When we come to Jerusalem our tribal identities should melt away. Instead of looking backward to the places we left, or sideways to see how we differ from others or even forward, to a physical destination, we should look upwards. Look upwards, with gratitude.

Our name “Israel” means we have struggled with the Lord. Our testimony is that our struggles have brought us to an understanding of how dependent we are on Divine providence. This Providence has brought us back to Jerusalem as fulfilment of our covenant. We are acutely aware that the gift of access to this City is dependent on our fulfilling our side of the covenant.

For thrones are set there for judgment,
The thrones of the house of David.

Jerusalem is the City of David. It represents atonement, forgiveness and eternal hope. The thrones of his house are thrones of judgement. Although we have a promise that this house will not be eliminated entirely, it can be exiled and punished and brought to the edge of destruction. For what is it judged? For its failures to acknowledge the Divine – idolatry – for injustice and ignoring the needs of the powerless, and for baseless hatred.

The House of David judged the people and may judge them again in the future but the House of David is itself subject to judgement.

Pray for the peace of Jerusalem:
“May they prosper who love you.
Peace be within your walls,
Prosperity within your palaces.”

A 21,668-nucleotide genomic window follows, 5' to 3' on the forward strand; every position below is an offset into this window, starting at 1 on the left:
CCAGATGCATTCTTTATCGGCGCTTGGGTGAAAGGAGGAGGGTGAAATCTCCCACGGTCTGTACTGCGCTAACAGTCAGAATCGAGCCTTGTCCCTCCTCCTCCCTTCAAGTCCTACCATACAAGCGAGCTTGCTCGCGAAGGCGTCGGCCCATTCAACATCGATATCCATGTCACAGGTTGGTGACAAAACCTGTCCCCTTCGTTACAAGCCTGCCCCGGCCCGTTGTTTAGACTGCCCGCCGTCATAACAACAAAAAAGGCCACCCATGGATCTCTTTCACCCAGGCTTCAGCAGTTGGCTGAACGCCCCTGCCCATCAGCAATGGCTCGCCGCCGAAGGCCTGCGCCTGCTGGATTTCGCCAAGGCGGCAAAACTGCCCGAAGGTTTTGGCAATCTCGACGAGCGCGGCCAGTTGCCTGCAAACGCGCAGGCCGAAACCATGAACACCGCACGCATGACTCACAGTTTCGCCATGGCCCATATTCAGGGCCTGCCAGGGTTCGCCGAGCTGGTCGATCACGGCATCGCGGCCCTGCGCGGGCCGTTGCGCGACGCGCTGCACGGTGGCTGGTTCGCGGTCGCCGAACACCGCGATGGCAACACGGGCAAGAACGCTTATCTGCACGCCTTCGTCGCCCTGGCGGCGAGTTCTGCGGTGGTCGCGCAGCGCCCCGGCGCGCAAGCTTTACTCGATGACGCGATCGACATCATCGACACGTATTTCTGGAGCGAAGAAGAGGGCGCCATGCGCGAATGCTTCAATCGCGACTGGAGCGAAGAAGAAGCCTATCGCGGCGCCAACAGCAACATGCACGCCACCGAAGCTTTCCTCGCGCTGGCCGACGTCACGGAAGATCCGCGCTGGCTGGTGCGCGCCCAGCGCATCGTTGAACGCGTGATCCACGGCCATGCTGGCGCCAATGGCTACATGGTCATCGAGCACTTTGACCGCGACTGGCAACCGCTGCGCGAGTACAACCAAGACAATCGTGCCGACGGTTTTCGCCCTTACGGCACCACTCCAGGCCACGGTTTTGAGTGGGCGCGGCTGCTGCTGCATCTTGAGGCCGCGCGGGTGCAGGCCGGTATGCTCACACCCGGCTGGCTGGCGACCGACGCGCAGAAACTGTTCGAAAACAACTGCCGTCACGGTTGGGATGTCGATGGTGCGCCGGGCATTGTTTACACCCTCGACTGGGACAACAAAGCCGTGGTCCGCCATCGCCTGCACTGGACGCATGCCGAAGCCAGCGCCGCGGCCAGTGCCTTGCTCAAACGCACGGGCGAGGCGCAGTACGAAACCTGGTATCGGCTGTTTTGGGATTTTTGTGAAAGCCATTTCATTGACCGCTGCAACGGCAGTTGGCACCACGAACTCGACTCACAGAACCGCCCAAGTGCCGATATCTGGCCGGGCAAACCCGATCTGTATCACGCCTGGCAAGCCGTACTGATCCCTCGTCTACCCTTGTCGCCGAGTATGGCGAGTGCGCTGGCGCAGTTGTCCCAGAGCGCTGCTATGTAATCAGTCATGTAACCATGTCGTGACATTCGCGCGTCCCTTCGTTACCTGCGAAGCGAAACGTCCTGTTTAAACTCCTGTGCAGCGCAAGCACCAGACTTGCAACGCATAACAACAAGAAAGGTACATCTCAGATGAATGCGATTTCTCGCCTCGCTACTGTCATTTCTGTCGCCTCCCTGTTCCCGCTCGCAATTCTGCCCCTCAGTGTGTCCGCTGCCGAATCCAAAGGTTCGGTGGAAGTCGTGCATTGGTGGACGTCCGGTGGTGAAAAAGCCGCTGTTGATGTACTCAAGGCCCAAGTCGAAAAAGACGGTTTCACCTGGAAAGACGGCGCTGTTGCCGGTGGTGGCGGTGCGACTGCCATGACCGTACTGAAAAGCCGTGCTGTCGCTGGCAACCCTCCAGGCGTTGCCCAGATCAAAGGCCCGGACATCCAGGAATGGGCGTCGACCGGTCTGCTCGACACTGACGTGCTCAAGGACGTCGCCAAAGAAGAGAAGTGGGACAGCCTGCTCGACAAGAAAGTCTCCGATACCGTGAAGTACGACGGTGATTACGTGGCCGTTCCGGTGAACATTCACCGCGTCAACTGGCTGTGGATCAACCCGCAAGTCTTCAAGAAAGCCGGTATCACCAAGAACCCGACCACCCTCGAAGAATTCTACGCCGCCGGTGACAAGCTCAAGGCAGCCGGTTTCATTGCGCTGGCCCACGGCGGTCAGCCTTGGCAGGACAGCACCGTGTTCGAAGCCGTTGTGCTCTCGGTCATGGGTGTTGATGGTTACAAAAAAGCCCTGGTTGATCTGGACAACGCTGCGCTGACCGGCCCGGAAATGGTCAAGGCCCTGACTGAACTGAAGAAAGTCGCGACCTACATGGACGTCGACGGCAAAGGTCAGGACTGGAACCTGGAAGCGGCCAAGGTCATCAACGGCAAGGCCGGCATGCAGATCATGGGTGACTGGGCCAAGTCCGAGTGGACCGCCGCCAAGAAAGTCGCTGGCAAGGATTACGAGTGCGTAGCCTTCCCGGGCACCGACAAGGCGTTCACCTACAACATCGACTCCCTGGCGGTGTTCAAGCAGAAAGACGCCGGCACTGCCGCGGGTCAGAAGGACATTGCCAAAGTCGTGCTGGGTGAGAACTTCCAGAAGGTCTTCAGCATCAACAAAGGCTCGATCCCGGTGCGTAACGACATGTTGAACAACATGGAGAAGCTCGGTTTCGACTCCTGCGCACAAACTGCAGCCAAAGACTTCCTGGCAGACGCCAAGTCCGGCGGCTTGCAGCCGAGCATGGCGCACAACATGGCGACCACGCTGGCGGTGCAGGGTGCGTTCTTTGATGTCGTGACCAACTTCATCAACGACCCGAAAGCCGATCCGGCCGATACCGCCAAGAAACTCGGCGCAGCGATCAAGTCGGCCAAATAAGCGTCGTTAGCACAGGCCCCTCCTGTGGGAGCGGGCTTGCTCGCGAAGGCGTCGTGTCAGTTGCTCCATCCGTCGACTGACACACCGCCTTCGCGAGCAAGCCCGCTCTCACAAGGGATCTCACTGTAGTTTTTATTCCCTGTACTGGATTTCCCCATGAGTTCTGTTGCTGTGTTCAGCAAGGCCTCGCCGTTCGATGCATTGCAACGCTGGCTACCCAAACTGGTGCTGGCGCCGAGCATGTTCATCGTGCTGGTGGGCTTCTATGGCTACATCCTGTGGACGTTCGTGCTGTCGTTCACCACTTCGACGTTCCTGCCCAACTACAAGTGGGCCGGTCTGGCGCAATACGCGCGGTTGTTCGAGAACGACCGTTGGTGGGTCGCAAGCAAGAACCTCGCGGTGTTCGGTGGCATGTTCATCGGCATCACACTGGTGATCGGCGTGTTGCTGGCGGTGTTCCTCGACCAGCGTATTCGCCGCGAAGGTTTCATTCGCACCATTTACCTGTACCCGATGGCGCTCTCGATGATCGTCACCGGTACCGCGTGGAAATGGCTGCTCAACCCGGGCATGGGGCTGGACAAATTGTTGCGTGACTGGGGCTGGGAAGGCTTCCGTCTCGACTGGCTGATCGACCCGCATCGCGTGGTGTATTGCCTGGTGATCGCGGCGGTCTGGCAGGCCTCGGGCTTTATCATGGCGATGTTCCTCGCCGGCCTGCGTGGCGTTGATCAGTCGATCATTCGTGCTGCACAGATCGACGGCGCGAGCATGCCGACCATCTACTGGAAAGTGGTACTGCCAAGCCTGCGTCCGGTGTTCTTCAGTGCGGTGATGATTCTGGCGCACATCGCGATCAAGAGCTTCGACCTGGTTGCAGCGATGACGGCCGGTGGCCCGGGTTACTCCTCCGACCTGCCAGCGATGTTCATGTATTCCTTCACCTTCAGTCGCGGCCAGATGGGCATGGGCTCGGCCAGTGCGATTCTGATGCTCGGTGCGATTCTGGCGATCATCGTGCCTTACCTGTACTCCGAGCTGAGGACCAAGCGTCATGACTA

This is no longer a description but a prescription. Prayers express a connection to the Divine; they can also create a connection to the Divine. Through praying, we strengthen any connection that exists but we can also discover that saying prayers awakens in us an awareness of the Divine presence of which we were not aware. Praying for Jerusalem may come from the sense that she is unlike any other place or it may arouse in us the awareness that she is unlike anywhere else.

When we pray for Jerusalem, we address her. She is transformed from a physical city to a living, feeling entity. And Jerusalem wants peace.

If peace is to come to Jerusalem it requires our prayers. A prayer for the peace of Jerusalem is a prayer for prosperity for all who live here, for all who work here, for all who worship here. Prayers must be authentic and intentional. Only those who walk the city with this prayer in mind, reflected in their actions and interactions, will be able to utter the words with the required sincerity to have our prayers answered.

For the sake of my brethren and companions,
I will now say, “Peace 
be within you.”

Ultimately, Jerusalem does not take from us or need us; she gives to us and we need her. If Jerusalem is at peace, we will all be at peace. It is for the sake of the people who are on a spiritual journey with us, whether they be close family or distant acquaintances, from whatever tribe or nation, that we pray for Jerusalem.

About the Author
A fifth generation Australian, Peta made Aliyah in 2010. She is Senior Fellow of the Kiverstein Institute, Director of Educational Activities for the Elijah Interfaith Institute, secretary of the Jerusalem Rainbow Group for Jewish-Christian Encounter and Dialogue, a co-founder of Praying Together in Jerusalem and a teacher of Torah and Jewish History. She has visited places as exotic as Indonesia and Iceland to participate in and teach inter-religious dialogue. She also broadcasts weekly on SBS radio (Australia) with the latest news from Israel. Her other passions are Scrabble and Israeli folk-dancing.